The Cambridge Introduction to Shakespeare's Tragedies

Front Cover
Cambridge University Press, Mar 8, 2007 - Literary Criticism
Macbeth clutches an imaginary dagger; Hamlet holds up Yorick's skull; Lear enters with Cordelia in his arms. Do these memorable and iconic moments have anything to tell us about the definition of Shakespearean tragedy? Is it in fact helpful to talk about 'Shakespearean tragedy' as a concept, or are there only Shakespearean tragedies? What kind of figure is the tragic hero? Is there always such a figure? What makes some plays more tragic than others? Beginning with a discussion of tragedy before Shakespeare and considering Shakespeare's tragedies chronologically one by one, this 2007 book seeks to investigate such questions in a way that highlights both the distinctiveness and shared concerns of each play within the broad trajectory of Shakespeare's developing exploration of tragic form.

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Contents

Tragedy before Shakespeare
7
Titus Andronicus
25
Romeo and Juliet
40
Julius Caesar
52
Hamlet
65
Othello
77
Timon of Athens
91
King Lear
103
Macbeth
114
Antony and Cleopatra
126
Coriolanus
140

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Page 112 - I'll kneel down, And ask of thee forgiveness. So we'll live, And pray, and sing, and tell old tales, and laugh At gilded butterflies, and hear poor rogues Talk of court news ; and we'll talk with them too, Who loses,- and who wins ; who's in, who's out ; And take upon's the mystery of things, As if we were God's spies...
Page 42 - A glooming peace this morning with it brings : The sun, for sorrow, will not show his head...
Page 71 - Imperious Caesar, dead and turn'd to clay, Might stop a hole to keep the wind away : O, that that earth, which kept the world in awe, Should patch a wall to expel the winter's flaw ! But soft ! but soft ! aside : here comes the king.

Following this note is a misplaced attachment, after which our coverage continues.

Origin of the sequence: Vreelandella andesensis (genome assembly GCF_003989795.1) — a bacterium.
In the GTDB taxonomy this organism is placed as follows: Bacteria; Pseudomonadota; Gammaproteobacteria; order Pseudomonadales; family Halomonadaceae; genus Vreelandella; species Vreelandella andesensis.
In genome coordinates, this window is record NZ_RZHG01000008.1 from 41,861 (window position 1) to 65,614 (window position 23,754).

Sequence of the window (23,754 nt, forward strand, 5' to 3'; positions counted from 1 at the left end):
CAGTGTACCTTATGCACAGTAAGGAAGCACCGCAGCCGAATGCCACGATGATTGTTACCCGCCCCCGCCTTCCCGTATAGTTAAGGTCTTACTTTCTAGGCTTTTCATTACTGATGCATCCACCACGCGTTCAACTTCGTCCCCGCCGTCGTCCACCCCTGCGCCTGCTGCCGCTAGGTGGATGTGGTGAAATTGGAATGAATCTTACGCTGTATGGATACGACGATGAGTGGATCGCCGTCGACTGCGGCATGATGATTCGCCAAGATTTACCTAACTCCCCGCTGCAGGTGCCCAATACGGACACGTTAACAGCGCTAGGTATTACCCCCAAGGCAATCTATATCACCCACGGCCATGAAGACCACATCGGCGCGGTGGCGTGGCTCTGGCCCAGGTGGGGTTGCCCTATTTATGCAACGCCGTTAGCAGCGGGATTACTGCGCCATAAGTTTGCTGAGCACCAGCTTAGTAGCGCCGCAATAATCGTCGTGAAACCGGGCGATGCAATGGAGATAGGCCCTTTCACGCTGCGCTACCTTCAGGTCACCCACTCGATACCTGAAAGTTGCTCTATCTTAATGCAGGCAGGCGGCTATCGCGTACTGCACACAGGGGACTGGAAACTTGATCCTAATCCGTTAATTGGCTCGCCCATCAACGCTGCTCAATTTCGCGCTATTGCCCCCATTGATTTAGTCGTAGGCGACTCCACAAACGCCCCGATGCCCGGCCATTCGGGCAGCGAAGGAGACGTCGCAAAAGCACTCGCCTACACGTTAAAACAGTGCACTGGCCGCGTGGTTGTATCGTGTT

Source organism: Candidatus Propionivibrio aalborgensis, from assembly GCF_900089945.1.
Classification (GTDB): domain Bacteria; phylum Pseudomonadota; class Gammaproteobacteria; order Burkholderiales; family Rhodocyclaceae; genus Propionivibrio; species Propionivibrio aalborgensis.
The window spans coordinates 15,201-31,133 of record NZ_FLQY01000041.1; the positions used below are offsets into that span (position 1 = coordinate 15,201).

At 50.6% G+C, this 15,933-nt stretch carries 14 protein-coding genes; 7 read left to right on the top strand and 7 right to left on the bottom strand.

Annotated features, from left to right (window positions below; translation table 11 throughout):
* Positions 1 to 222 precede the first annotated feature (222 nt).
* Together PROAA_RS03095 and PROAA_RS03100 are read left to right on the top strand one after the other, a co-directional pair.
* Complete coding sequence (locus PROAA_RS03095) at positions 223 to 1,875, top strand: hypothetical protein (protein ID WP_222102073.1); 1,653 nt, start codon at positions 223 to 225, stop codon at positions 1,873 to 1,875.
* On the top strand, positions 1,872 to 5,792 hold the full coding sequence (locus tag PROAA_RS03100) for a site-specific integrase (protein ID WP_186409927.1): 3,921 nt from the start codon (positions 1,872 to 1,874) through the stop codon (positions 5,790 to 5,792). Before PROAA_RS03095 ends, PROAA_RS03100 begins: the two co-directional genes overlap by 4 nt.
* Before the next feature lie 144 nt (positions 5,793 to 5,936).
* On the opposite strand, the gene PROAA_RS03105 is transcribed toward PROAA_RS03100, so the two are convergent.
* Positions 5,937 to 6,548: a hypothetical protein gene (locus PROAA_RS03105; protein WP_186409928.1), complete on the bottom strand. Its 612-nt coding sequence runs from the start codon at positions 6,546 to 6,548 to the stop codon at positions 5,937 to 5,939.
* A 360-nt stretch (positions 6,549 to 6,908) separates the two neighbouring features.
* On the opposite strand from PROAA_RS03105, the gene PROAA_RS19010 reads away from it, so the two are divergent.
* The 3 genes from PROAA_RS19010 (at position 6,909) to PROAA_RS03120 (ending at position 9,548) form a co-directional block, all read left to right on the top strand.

Page 63 - Cowards die many times before their deaths ; The valiant never taste of death but once. Of all the wonders that I yet have heard, It seems to me most strange that men should fear ; Seeing that death, a necessary end, Will come, when it will come.
Page 125 - I have lived long enough : my way of life Is fall'n into the sear, the yellow leaf ; And that which should accompany old age, As honour, love, obedience, troops of friends, I must not look to have...
Page 138 - tis most certain, Iras. Saucy lictors Will catch at us, like strumpets ; and scald rhymers Ballad us out o' tune : the quick comedians Extemporally will stage us, and present Our Alexandrian revels : Antony Shall be brought drunken forth, and I shall see Some squeaking Cleopatra boy my greatness I
Page 139 - Take up her bed; And bear her women from the monument. She shall be buried by her Antony: No grave upon the earth shall clip in it A pair so famous. High events as these Strike those that make them; and their story is No less in pity than his glory which Brought them to be lamented.
Page 57 - Between the acting of a dreadful thing And the first motion, all the interim is Like a phantasma, or a hideous dream: The genius, and the mortal instruments, Are then in council; and the state of man, Like to a little kingdom, suffers then The nature of an insurrection.
Page 73 - What's Hecuba to him or he to Hecuba That he should weep for her? What would he do Had he the motive and the cue for passion That I have?

About the author (2007)

Janette Dillon is Professor of Drama at the School of English, University of Nottingham.

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